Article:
To-night ungather'd let us leave
This laurel, let this holly stand:
We live within the stranger's land,
And strangely falls our Christmas-eve.
Our father's dust is left alone
And silent under other snows:
There in due time the woodbine blows,
The violet comes, but we are gone.
No more shall wayward grief abuse
The genial hour with mask and mime;
For change of place, like growth of time,
Has broke the bond of dying use.
Let cares that petty shadows cast,
By which our lives are chiefly proved,
A little spare the night I loved,
And hold it solemn to the past.
But let no footstep beat the floor,
Nor bowl of wassail mantle warm;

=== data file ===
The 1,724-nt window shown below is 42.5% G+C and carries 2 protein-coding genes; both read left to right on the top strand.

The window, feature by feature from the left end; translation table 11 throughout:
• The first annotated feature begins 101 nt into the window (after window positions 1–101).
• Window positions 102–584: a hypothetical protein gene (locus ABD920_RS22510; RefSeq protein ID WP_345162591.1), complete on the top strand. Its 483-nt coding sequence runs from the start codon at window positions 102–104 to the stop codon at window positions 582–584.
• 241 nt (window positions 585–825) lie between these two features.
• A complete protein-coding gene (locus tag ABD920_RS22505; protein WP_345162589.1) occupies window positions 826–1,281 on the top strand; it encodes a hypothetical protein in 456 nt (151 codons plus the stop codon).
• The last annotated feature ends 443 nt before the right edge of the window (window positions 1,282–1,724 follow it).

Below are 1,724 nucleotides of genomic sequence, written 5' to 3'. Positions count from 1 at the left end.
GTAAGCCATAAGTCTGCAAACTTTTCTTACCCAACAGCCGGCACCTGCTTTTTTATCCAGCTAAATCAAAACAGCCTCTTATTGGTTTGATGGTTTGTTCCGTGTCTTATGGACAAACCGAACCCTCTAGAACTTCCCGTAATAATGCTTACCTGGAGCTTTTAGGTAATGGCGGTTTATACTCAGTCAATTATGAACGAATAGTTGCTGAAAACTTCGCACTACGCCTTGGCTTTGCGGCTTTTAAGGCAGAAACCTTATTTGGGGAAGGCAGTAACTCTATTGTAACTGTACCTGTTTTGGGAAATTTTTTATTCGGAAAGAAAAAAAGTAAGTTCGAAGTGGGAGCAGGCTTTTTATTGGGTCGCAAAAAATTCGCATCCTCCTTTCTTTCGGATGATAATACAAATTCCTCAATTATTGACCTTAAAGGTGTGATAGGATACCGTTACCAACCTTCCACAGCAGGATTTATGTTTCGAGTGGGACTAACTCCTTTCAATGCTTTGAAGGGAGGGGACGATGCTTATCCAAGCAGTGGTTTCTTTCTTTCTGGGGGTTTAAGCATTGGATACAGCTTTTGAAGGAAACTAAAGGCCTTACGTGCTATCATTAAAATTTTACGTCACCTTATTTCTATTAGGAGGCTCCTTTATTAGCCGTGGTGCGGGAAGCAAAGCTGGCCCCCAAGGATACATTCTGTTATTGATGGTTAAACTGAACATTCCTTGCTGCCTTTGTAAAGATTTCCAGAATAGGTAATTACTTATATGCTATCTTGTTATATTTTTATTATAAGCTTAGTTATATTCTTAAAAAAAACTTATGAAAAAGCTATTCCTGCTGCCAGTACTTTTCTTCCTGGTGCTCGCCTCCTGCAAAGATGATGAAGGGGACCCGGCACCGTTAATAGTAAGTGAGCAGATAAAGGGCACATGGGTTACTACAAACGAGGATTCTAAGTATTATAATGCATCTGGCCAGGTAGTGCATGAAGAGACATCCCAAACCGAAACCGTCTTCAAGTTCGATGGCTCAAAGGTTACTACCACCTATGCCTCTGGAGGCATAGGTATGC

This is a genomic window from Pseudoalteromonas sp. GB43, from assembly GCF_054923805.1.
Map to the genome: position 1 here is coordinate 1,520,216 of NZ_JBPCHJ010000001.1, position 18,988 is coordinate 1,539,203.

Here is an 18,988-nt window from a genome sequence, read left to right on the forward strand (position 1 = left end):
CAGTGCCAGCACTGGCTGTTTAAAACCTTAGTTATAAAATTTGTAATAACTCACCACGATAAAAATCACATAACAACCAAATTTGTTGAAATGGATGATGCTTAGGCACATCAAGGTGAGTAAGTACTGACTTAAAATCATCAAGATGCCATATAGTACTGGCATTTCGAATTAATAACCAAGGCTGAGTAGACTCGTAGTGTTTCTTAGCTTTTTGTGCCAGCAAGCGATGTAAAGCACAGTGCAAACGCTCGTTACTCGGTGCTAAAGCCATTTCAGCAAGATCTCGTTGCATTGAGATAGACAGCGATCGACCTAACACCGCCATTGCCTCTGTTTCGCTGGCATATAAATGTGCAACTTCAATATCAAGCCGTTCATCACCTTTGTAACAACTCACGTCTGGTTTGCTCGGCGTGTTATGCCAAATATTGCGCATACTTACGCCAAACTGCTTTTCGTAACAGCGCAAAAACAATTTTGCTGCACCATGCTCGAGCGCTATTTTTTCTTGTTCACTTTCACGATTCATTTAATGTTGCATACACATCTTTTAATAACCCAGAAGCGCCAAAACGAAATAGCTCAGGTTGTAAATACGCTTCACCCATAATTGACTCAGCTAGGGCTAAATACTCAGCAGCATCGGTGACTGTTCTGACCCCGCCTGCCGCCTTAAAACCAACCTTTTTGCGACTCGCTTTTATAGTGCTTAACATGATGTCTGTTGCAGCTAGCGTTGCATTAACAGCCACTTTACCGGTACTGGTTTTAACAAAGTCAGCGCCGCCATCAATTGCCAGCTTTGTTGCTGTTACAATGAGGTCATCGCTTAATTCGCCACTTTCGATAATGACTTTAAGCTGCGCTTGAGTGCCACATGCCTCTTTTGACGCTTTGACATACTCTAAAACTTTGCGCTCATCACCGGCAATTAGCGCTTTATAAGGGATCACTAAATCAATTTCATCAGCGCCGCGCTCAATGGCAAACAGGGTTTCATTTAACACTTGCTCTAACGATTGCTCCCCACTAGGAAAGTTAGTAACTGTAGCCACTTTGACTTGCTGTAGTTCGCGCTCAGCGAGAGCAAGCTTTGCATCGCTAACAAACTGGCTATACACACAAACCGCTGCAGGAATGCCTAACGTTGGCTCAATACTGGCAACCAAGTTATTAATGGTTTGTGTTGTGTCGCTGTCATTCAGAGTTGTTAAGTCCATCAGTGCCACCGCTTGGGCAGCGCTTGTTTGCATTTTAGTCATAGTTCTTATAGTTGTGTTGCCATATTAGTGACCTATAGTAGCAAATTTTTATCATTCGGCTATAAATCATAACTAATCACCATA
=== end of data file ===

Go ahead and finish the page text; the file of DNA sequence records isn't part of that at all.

For who would keep an ancient form
Thro' which the spirit breathes no more?
Be neither song, nor game, nor feast;
Nor harp be touch'd, nor flute be blown;
No dance, no motion, save alone
What lightens in the lucid east
Of rising worlds by yonder wood.
Long sleeps the summer in the seed;
Run out your measured arcs, and lead
The closing cycle rich in good.
- He's experiencing a foreign Christmas in a foreign land.
- Not surprisingly, Tennyson is feeling a sense of dislocation. So he wants to not even bother gathering up the laurel and holly. Everything is "strange" to him because his surroundings are so different. We're not supposed to read this as being in a different country, but instead just a different area of England.
- Because of all this, Tennyson doesn't feel much like celebrating. He wants something more solemn to mark the occasion, because he feels even more disconnected from his home and from Arthur.
- Remember all that singing and game-playing that went on in the last Christmas Tennyson described? Well, forget about it now. He doesn't feel like playing any of those reindeer games this time (sniff).